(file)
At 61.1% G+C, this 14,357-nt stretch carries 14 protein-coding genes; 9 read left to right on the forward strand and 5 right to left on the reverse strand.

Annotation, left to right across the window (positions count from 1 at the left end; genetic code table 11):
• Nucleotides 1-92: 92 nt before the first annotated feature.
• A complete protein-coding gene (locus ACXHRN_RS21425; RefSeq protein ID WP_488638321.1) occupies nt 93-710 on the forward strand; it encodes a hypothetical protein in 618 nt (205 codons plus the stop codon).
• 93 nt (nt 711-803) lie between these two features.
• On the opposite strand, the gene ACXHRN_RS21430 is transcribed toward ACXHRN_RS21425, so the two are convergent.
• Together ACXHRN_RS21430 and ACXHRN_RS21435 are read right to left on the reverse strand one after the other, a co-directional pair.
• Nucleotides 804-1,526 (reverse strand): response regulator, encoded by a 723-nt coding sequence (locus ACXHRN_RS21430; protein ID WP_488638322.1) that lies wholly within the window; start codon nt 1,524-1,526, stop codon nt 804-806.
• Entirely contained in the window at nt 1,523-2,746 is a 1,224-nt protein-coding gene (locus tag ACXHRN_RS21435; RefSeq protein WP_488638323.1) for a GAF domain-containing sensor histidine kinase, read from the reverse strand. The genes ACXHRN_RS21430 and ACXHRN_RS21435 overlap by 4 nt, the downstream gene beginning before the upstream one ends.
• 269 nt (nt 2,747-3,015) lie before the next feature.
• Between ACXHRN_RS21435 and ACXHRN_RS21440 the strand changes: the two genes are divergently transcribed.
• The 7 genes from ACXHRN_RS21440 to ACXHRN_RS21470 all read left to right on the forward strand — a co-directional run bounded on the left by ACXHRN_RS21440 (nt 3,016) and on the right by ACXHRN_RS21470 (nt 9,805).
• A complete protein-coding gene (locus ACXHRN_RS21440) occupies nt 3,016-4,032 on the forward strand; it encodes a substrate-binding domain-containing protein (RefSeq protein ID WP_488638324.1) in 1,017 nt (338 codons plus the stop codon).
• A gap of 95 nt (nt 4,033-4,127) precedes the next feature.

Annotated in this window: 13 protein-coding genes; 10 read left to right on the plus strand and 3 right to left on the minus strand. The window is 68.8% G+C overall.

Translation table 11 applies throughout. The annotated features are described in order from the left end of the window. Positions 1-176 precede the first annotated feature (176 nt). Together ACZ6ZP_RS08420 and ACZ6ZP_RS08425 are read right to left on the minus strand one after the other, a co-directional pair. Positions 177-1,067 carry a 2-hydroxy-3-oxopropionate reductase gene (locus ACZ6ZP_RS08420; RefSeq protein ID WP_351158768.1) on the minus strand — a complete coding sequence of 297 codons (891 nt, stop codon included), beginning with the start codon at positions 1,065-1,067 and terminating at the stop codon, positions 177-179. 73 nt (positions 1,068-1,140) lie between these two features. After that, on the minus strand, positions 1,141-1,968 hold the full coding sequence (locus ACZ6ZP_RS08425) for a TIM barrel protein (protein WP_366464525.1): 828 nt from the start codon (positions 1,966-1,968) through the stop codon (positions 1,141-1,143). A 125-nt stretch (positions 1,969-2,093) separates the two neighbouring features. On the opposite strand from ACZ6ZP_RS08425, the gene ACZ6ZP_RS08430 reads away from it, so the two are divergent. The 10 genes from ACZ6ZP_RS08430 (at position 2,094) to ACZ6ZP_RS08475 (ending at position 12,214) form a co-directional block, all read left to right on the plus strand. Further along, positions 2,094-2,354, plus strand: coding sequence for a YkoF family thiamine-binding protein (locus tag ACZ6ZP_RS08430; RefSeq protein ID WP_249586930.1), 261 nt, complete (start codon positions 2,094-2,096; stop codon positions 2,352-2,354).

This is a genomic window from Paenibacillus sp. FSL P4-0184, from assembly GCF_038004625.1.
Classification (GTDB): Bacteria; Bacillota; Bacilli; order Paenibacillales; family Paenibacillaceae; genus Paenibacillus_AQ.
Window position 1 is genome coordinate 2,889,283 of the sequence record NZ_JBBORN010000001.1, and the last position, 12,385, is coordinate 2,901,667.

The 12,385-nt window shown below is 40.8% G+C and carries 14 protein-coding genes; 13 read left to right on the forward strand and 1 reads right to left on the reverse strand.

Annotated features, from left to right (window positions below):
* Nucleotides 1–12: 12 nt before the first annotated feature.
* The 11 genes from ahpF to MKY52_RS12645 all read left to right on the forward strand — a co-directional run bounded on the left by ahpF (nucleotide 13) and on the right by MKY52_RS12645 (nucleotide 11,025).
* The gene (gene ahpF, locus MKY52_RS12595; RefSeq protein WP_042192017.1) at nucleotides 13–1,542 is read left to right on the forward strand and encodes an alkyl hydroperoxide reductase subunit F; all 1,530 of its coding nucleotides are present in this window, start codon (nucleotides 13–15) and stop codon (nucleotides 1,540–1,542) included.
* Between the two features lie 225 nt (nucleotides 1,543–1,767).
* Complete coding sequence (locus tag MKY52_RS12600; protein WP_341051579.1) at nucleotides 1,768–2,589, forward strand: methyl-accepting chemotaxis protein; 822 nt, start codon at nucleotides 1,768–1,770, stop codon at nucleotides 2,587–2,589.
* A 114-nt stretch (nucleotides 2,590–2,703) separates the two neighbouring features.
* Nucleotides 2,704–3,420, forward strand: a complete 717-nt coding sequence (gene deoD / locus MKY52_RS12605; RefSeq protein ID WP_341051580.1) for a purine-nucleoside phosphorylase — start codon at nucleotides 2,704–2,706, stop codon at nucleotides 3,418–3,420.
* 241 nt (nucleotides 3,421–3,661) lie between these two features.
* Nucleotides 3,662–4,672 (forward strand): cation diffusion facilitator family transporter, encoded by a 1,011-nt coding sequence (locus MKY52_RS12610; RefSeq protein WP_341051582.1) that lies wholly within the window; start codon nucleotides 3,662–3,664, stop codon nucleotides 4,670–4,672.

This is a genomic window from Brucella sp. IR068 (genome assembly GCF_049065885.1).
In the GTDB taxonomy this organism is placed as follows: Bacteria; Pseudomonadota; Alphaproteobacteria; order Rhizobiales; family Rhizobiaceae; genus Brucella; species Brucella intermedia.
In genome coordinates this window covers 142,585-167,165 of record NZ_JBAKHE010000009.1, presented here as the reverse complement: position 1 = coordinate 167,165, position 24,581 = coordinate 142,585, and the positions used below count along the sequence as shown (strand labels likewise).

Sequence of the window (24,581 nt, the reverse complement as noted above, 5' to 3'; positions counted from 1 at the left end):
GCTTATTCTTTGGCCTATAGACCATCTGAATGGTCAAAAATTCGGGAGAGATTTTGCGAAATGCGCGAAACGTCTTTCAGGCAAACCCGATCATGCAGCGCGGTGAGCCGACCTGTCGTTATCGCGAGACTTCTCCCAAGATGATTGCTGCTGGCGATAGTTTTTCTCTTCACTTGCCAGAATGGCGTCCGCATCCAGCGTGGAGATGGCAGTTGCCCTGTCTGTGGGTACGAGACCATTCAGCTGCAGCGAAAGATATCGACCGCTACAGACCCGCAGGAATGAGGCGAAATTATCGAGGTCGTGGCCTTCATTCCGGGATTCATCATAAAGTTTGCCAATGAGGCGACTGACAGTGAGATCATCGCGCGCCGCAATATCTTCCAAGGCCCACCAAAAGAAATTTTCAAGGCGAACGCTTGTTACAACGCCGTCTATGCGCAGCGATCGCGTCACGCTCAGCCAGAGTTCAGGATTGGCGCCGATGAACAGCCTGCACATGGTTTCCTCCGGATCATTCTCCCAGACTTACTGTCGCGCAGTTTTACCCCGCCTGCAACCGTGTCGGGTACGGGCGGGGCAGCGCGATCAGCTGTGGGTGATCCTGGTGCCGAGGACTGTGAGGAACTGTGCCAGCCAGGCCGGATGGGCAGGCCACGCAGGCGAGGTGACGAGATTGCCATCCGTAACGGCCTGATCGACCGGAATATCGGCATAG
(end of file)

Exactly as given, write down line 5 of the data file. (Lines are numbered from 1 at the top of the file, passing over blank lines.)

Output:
• 93 nt (nt 711-803) lie between these two features.